The cases occurred at Lynn University (in Florida) and the University of St. Thomas (in Minnesota). In both instances, hookups after drinking resulted in an allegation of sexual assault. In both instances, the accuser went to the police. In both instances, the police uncovered video evidence that contradicted the accuser’s version of events. At Lynn, campus security video called into question the accuser’s claim that she was incapacitated, and therefore couldn’t have consented. At St. Thomas, campus security video contradicted the accuser’s claim that she had no romantic connections with the student she’d accuse of rape; only when police informed her of the existence of video in the campus common area did she change her story and admit the two students had been kissing. (The accused student had made this claim all along.) In both instances, in part because of the video evidence impeaching the accuser’s credibility, the allegations were deemed unfounded.

And then, in both instances, the university found the accused student guilty—in part by excluding or downplaying evidence trained law enforcement had deemed vital, and in part through almost comically one-sided procedures.

Lynn reached its result through a type of procedural chicanery. (As with a disturbing number of accusations, the Lynn case appears to have involved a white accuser making an allegation against a student of color.) During the hearing, the accused student had only a “silent” advocate (his mother), while the school allowed the accuser to be represented by counsel, who allegedly participated in the hearing. As at many schools, Lynn prohibits cross-examination of the accuser, requiring the accused student to submit questions in writing. The accused student did so—and then the panel chair refused to ask the questions, on grounds that she “already knew the answers.” Lynn found the accused student guilty, on grounds that the accuser’s having consumed alcohol rendered her unable to “fully comprehend” that she had consented. Left unexplained: (1) how the university reached a different conclusion on this point than the police, using the video evidence; and (2) why Lynn didn’t use its own standard (incapacitation, not drunkenness) for cases in which an accuser couldn’t consent.

In the University of St. Thomas case, the university briefly persuaded the judge overseeing the case to seal the complaint. A redacted version of the complaint is now available. Last December, two UST students met at a party. Both had been drinking. They flirted and returned to the accuser’s dorm. They made out on the couch in a common area. They then had some form of sexual contact in the accuser’s bathroom.

The accuser subsequently informed police that she had been sexually assaulted. In the common room, she told police, she made clear that she had no interest in intercourse with the accused student; he then asked to use her bathroom, and attacked her without warning when she went in to check on him. The police reached out to the accused student; his lawyer said the sexual contact was consensual, and that the two had made out in the common area before entering the bathroom. The police set up another meeting with the accuser, asked her about the previous interaction—and informed her that campus security video of the common area existed. She then dramatically changed her story, and admitted that she hadn’t been candid with the officers. The police interviewed a variety of other witnesses, and ultimately concluded that the “facts” and “circumstances” of the case “don’t support charges.”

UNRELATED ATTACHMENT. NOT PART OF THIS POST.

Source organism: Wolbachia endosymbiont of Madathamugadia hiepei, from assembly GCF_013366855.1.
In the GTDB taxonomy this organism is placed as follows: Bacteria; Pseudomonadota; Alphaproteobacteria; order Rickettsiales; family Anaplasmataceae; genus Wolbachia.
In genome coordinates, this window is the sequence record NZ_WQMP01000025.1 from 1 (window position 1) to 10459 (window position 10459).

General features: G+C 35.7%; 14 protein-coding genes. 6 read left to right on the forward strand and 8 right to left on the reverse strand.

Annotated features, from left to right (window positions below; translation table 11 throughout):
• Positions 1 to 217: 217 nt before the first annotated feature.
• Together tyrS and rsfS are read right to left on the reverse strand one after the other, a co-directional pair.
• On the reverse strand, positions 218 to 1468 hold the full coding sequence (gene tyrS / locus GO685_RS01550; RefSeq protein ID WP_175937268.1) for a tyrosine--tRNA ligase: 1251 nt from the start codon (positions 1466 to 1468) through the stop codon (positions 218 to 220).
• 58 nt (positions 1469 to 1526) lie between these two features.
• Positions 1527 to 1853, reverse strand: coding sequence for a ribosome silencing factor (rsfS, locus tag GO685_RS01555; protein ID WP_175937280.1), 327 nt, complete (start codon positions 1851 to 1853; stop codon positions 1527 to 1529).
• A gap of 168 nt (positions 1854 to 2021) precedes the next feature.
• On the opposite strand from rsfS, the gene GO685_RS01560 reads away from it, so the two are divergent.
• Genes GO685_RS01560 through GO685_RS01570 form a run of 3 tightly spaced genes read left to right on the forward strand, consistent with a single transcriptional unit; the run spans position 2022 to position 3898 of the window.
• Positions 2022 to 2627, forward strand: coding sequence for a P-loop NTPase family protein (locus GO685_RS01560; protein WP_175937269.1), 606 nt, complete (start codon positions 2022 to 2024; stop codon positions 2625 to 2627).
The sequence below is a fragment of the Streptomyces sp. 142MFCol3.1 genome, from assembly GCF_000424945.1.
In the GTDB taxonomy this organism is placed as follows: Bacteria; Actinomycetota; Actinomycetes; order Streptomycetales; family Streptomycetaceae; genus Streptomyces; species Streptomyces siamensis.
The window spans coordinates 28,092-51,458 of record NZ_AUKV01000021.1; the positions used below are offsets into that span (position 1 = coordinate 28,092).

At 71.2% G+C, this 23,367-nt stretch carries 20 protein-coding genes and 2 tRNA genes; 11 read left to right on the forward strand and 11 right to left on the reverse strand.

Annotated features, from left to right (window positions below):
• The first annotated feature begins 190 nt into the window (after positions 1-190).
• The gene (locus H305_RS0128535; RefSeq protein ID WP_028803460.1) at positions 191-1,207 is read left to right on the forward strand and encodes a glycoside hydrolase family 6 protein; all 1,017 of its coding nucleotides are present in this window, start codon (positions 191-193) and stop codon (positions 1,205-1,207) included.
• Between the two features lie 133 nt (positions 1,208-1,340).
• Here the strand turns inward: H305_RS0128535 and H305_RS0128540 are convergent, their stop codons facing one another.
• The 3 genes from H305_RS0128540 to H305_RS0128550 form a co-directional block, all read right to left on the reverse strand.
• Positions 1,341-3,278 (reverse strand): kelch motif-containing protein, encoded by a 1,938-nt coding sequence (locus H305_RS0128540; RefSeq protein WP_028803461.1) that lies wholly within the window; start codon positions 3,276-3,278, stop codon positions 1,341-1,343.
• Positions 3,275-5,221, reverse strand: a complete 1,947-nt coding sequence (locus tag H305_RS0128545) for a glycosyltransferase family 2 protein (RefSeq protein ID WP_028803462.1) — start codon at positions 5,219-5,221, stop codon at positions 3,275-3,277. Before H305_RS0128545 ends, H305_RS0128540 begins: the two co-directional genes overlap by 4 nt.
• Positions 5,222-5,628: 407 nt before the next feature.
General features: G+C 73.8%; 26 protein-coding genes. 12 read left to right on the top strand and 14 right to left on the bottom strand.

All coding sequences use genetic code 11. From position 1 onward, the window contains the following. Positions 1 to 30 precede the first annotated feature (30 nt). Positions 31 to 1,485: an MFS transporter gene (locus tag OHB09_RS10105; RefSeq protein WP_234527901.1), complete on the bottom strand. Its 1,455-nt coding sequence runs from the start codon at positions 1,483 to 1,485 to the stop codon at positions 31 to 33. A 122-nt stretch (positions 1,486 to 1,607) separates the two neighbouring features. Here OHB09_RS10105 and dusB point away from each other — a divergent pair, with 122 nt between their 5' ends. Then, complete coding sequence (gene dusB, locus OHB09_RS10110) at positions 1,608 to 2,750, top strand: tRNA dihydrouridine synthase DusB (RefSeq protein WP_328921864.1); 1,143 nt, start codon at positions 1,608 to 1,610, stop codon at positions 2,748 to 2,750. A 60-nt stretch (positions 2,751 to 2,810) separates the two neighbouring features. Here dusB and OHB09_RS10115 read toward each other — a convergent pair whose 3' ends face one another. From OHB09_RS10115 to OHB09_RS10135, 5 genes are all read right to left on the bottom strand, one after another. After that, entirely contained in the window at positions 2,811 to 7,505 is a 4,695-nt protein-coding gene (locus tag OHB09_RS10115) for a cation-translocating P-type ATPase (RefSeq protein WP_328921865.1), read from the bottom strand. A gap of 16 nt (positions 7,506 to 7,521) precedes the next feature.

The accuser, however, simultaneously pursued charges through UST. At a meeting with the accused student, his father, and his lawyer, UST’s associate general counsel dismissed the results of the police inquiry, remarking that the state “always” declined prosecution of he-said/she-said cases. The counsel then denied the accused student access to the common room video that was critical to the outcome of the police inquiry.

Under UST’s procedures, there isn’t a hearing, and therefore no cross-examination occurs. Instead, “factfinders” interview both parties, and other witnesses if necessary. No evidence exists that the accuser was asked about her shifting stories to the police. UST’s investigators found the accused student guilty, and he was suspended until the start of the fall 2017 semester. The accused student himself couldn’t see their report; his lawyer could, provided that he agreed not to make copies of it. He discovered that much of the report was redacted, weakening any chance of a meaningful appeal. UST denied the appeal—but extended the student’s suspension, without explanation, until the start of the spring 2018 semester.

Both of these cases (especially the St. Thomas one) are ambiguous; it’s possible that an assault occurred in either or even both instances. But the police appeared to have strong grounds in both cases not to bring charges. And rather than deal with the findings of trained law enforcement, both universities instead adopted procedures that limited the rights of the accused student, and removed or minimized evidence that had been critical to undermining the accuser’s credibility.

Commenting on the reaction to Baylor events, Robby Soave presciently worried “that Title IX is pushing schools in the wrong direction–away from police involvement.” The Lynn and UST cases go a step further—with OCR pressure (and administrators’ own ideological preconceptions) causing schools to undermine the results of the police investigations that occur.